pete75 wrote: Pete Owens wrote:
mjr wrote:It shows there was probably suppressed demand.
Not even that.
In economic terms demand is measured in terms of how much people are prepared to pay for a good or service. (and note pete75 that means a direct charge for that particular service). So unless that road is tolled the demand measured by the fact that people use a recourse provided for free by the state is zero.
Using your definition there's absolutely no demand for NHS services. I think you'll find the reality is somewhat different.
Try reading what I wrote.
Absence of evidence is not the same thing as evidence of absence.
While fact that people will use something that is provided free of charge cannot be taken as evidence of demand (ie your original claim) That doesn't mean that it is evidence of zero demand - just that without charging we there is no measure of how much that demand is.
I did go on to point out (in the bit of my post that you have not quoted) that I am a lefty and explicitly included health as an example of the sort of thing that should be provided on socialist lines.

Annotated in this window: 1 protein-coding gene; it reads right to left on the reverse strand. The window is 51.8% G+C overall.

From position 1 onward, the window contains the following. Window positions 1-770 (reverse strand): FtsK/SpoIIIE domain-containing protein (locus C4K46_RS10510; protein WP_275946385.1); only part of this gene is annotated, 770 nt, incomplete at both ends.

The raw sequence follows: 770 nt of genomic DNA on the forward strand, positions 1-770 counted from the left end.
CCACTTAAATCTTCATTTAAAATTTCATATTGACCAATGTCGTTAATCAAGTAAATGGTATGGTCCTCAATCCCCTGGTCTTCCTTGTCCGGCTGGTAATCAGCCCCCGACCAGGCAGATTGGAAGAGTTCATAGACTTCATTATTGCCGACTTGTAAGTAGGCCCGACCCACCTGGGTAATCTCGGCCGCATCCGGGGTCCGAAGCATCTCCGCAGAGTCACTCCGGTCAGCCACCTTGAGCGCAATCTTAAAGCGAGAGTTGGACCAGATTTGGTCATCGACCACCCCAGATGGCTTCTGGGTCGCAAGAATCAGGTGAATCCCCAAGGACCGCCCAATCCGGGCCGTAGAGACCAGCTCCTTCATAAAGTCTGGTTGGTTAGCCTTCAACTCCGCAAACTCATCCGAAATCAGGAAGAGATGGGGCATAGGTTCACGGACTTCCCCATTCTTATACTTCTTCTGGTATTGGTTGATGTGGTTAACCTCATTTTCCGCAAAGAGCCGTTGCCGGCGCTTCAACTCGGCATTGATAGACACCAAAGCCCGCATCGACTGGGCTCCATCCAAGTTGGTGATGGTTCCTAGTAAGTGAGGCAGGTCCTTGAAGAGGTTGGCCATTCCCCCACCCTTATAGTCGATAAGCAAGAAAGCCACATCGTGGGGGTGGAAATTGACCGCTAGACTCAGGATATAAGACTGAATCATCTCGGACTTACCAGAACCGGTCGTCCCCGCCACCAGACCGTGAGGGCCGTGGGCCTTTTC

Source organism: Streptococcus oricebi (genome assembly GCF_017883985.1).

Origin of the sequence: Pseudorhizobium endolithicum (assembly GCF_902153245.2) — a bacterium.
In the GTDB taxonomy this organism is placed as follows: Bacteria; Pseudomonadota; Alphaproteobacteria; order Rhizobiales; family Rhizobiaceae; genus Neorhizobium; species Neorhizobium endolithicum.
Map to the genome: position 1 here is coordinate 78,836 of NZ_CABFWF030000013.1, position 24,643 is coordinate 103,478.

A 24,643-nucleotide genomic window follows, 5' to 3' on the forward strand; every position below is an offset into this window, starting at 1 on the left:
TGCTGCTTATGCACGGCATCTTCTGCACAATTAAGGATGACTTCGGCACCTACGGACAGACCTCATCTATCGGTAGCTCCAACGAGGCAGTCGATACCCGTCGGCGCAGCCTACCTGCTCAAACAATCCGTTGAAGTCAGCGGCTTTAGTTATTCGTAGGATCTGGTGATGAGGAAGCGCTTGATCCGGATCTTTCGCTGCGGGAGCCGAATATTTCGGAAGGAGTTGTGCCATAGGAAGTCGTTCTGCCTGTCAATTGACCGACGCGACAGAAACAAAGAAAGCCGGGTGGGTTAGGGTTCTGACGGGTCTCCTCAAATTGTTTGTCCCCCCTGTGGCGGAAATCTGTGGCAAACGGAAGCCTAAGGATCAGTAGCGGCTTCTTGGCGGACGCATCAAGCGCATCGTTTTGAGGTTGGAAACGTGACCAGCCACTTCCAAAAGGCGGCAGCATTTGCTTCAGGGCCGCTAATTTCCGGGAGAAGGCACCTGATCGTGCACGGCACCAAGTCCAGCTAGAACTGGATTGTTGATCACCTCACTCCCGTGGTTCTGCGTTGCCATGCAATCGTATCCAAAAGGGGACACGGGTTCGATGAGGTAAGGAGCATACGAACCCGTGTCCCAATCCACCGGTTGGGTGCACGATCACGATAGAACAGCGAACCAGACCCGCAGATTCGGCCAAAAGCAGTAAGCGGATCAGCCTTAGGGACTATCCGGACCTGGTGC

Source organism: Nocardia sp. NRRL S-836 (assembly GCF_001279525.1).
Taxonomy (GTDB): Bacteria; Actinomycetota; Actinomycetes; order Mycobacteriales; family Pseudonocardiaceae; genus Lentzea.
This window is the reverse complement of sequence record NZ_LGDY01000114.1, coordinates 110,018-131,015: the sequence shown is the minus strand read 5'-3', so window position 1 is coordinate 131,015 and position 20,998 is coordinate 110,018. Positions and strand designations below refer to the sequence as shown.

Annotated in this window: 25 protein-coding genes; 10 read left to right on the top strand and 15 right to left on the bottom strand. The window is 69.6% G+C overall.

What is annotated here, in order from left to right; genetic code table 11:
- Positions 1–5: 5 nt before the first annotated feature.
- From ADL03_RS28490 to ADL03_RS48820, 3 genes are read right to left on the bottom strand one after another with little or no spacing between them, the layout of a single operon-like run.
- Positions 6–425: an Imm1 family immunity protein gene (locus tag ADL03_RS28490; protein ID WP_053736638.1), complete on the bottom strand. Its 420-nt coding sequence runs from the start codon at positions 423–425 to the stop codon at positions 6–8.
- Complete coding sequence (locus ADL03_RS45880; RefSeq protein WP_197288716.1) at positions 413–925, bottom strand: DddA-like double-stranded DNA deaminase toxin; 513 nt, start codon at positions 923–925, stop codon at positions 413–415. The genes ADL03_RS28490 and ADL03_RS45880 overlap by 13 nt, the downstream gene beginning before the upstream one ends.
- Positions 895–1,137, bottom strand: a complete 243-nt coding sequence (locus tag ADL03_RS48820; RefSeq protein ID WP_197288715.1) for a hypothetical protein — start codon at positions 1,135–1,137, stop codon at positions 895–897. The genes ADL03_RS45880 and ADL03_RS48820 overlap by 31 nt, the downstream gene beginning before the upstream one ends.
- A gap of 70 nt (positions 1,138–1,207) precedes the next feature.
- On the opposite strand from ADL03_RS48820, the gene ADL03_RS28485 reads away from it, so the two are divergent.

It's a common misconception that stuff provided by the state is free.
exactly the point I was making above (the bit starting "note pete75 ...")
It is free to the user (ie free in the general useage of the word)
It is not, it is paid for from our taxes.
but paid for by the rest of us.
This argument is usually brought up by opponents of socialised services such as the health service so it is most odd that you should deploy it in support of free (to-the-user-but -paid-for-by-someone-else